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Use This Visual Identity Guide To Make A Splash On Your Website And Social Media

By January 21, 2015November 23rd, 2017Branding & Design, Podcast, Readings
Use This Visual Identity Guide To Make A Splash On Your Website And Social Media

I want to share a story about our small business that can apply to any small business. Please listen to the audio version above for some additional insight.

Branding consistency is important. I think most people would agree on that. But a lot of times businesses get so caught up in their day to day operations that they fail to present a unified visual identity or worse, they don’t portray a strong message about the product or service they’re selling.

Today I want to talk to you about a small business that made this error. They failed to unify their branding while at the same time failing to project the message that generates revenue for them.

What business made such an egregious error?



We did that. Or rather failed to do that.

The Background

In September we launched this podcast. We launched it with the intention of bringing our brand of digital marketing to a new audience in the hope of educating, entertaining and stimulating new business.

When we launched the podcast, we created all kinds of visuals: social covers, podcast covers, ID3 tag images and website graphics. We produced this material quickly with the intention of iterating corrections over time.

Did we end up doing that? Nope. We just got too busy.

Then one day we got an email from a fan who said that she wanted to explore our podcast content but that we made it hard to navigate through episodes.

She was right. So we added a few new sections to this site to make finding past episodes and guests easier. We also realized something.

Our visual identity was all over the place.

We had kept our commitment to iterate over time, but we failed to see the big picture. As a result, our colors, typography and logo were a menagerie of styles and colors that may have been fine in and of themselves, but were a train wreck when exploring the zeitgeist of Web.Search.Social.

What To Do?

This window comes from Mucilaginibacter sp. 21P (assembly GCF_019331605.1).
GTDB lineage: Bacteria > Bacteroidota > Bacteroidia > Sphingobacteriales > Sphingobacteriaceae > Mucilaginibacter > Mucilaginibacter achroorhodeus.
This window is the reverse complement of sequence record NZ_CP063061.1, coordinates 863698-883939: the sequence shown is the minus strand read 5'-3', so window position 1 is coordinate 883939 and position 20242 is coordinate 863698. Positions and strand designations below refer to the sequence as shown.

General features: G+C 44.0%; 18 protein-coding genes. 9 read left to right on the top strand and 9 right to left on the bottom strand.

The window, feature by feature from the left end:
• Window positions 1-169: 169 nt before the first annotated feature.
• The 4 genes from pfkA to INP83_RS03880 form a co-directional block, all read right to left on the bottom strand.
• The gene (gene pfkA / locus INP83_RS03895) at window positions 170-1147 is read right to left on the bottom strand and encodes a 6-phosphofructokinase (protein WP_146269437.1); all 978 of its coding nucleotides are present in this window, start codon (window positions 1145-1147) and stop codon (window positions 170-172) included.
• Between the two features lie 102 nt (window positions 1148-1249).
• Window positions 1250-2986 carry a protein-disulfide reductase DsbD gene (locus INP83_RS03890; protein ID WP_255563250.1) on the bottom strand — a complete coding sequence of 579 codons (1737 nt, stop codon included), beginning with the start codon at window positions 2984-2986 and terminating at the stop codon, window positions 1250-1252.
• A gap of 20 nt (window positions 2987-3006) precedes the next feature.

I’m going to present some before and afters below and share a few thoughts on strategies to help you make your own visual identity the strongest it can be.

Keep it organized. This is probably the most important part of keeping your visual house in order. Keep your artwork files organized and in one place. If you have hired a designer to produce the materials, make sure you have a copy that is stored in a location you control. Nothing throws a wrench into the process like not being able to find an asset. Have you ever heard stories of businesses being unable to print business cards because they couldn’t find their logo? That’s usually due to a lack of organization.

Make a template. When you are faced with having to create a new piece or modify an existing one, where do you start? That’s the thing that can stifle momentum. When we were working on unifying our visual identity, we decided up front that our iTunes cover was going to be our master design that would inform all other pieces. That reduced a major amount of stress because we had a direction to move in. If we didn’t decide that up front, we would have faced each piece in a vacuum and been forced to rethink each piece from scratch.

Do it all together. Lots of people design the cover for a social media property when they need it. That’s not a bad idea, but what a lot of businesses fail to do is have that cover designed in the context of their other materials. When the need for a new piece arises, pull out all of the other ones so you can use them as reference and take advantage of the opportunity to tweak them if something has changed. This will make it glaringly obvious when there are pieces that break your visual identity rules.

Own it. All of the above may be something that your business does in-house or through an outside vendor. Either way, own it. Make sure that the final product is yours and that you have access to it. Many designers will design masterpieces for you and then keep the digital files on the same computer that they let their kids use. And the cat walk on. And that they eat dinner in front of. Don’t let their disaster become your disaster. You never know when your designer is going to go out of business, move, die or spill soup onto the keyboard. Make sure you are protected.

Pay the licensing fees. There are countless stories about businesses that get sued for using photography they don’t own. These aren’t fairy tales. We’ve seen it. If you are using photos make sure you either own them or have properly licensed them. Photographers and stock houses are justifiably relentless in their efforts to protect their content. Don’t end up paying an attorney’s fees because you didn’t want to spring for that 10 bucks on a picture of a cat.

Now I invite you to take a journey through our rebranding. Below you’ll find before and afters of some of our key visual identity pieces.

Please let me know what you think.

Visual Identity Samples


Before & After

We used the iTunes cover as our template for all the other pieces.

Visual Identity iTunes


Before & After

Visual Identity Stitcher


Before & After

On our social covers we added the key missing call to action: hire us!

Visual Identity Facebook

Google Plus

Before & After

Visual Identity Google Plus


Before & After

Visual Identity Twitter

ID3 Tags

Before & After

Our original ID3 image was the same as our podcast cover. Now we use different colors to distinguish episode types: purple for Carol Lynn and me, blue for guest episodes and orange for blog readings.

Visual Identity ID3 Tags

Podcast Page

Before & After

Visual Identity Podcast Page

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